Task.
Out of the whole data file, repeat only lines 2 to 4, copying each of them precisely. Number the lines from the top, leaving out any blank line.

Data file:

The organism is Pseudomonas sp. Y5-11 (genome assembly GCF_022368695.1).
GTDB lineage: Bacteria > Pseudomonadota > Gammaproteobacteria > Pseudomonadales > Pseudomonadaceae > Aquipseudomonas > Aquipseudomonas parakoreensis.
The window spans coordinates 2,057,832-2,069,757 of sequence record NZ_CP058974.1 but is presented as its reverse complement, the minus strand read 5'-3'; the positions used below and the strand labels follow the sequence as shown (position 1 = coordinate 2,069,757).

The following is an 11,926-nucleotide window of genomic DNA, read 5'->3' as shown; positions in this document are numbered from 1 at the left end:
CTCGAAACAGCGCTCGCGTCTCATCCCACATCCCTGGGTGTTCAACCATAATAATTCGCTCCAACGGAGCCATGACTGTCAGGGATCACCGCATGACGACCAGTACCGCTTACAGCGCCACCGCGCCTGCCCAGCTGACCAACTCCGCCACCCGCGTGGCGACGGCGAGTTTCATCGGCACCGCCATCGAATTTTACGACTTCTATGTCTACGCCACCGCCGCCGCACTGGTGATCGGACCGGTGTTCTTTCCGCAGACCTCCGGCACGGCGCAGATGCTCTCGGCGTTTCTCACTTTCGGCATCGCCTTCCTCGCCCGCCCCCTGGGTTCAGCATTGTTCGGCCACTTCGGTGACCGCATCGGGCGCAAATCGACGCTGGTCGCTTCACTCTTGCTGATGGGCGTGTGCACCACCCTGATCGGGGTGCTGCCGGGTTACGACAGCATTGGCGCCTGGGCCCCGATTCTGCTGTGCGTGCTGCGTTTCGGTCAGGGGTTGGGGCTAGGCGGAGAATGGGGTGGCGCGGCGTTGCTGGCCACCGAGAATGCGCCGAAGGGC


GTDB lineage: Bacteria > Pseudomonadota > Gammaproteobacteria > Pseudomonadales > Pseudomonadaceae > Aquipseudomonas > Aquipseudomonas parakoreensis.
The window spans coordinates 2,057,832-2,069,757 of sequence record NZ_CP058974.1 but is presented as its reverse complement, the minus strand read 5'-3'; the positions used below and the strand labels follow the sequence as shown (position 1 = coordinate 2,069,757).

The following is an 11,926-nucleotide window of genomic DNA, read 5'->3' as shown; positions in this document are numbered from 1 at the left end: